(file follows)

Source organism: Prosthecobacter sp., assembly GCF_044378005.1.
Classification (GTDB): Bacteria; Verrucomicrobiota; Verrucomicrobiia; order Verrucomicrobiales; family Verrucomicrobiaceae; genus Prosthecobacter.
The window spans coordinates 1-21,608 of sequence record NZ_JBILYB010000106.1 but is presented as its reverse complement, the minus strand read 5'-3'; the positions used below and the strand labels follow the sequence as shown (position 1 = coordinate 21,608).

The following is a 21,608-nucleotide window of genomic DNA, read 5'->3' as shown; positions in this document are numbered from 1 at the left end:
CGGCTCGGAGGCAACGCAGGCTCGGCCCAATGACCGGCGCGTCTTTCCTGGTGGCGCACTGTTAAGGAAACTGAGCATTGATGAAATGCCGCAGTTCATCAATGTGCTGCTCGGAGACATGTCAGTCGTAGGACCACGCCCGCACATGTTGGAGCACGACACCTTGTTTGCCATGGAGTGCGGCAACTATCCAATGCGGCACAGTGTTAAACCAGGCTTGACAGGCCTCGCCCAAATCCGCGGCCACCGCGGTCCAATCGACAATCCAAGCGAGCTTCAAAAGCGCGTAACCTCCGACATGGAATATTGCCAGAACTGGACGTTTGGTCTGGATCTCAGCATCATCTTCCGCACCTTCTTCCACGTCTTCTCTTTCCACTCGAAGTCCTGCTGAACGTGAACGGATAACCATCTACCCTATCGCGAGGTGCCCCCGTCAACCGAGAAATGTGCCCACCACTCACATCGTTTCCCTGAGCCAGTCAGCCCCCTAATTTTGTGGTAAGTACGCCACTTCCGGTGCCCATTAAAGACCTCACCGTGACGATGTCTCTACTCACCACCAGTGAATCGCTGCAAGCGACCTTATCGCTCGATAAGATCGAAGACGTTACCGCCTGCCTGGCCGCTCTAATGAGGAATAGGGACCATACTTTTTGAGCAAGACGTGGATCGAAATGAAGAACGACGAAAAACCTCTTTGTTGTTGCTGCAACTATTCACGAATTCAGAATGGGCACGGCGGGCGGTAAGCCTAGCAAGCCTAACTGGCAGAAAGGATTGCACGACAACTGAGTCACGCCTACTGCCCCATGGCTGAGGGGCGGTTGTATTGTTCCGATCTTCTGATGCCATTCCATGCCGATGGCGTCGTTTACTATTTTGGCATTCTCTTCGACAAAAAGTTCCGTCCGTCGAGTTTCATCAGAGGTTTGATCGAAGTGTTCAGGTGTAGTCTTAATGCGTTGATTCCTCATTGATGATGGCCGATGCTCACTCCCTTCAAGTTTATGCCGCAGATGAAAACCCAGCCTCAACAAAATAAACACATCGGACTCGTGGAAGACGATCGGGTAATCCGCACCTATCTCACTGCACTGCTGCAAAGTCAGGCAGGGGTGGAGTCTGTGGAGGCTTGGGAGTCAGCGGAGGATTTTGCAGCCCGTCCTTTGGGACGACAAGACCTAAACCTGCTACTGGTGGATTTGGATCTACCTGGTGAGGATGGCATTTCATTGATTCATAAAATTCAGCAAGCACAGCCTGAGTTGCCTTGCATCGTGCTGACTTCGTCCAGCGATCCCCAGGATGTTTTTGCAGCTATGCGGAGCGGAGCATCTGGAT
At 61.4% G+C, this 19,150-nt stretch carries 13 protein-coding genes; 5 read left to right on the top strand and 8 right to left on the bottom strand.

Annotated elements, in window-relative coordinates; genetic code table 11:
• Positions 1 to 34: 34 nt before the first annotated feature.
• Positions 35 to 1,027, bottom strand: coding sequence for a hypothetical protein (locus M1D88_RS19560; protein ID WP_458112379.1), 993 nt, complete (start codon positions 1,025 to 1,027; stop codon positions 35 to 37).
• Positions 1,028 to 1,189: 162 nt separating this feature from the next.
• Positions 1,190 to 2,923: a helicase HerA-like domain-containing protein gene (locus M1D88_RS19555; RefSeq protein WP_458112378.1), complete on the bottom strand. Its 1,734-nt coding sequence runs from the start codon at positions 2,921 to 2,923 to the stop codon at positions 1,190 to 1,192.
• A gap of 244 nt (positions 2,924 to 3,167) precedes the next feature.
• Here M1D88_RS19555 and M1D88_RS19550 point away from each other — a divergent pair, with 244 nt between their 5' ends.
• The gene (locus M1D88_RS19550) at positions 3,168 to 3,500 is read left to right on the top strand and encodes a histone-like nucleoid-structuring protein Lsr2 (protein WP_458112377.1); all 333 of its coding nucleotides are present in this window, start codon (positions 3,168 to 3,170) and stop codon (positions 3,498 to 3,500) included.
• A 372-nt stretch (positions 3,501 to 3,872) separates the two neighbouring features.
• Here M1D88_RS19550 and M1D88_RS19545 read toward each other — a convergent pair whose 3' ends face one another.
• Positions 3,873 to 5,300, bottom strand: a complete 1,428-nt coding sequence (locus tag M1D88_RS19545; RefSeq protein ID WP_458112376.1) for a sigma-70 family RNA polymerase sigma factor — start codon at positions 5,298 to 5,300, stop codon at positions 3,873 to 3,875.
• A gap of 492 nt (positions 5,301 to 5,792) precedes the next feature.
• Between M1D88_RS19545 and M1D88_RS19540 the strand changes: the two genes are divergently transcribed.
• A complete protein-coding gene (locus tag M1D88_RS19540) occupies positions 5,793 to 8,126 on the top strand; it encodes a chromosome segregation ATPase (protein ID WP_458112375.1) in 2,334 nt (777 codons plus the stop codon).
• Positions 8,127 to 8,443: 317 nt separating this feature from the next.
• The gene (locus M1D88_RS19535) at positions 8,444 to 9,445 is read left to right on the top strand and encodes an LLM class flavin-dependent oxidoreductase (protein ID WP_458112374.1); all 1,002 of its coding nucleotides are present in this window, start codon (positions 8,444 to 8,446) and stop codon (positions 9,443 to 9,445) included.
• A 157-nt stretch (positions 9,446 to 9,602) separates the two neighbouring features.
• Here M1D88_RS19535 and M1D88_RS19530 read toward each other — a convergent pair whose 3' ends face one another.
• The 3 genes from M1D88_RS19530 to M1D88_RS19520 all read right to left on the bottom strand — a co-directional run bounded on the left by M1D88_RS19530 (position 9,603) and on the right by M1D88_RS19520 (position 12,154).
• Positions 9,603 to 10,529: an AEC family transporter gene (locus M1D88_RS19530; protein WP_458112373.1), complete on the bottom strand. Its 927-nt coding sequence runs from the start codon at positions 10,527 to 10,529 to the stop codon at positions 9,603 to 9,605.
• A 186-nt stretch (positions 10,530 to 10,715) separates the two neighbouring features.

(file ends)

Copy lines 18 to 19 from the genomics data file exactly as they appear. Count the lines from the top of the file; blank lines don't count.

• A gap of 492 nt (positions 5,301 to 5,792) precedes the next feature.
• Between M1D88_RS19545 and M1D88_RS19540 the strand changes: the two genes are divergently transcribed.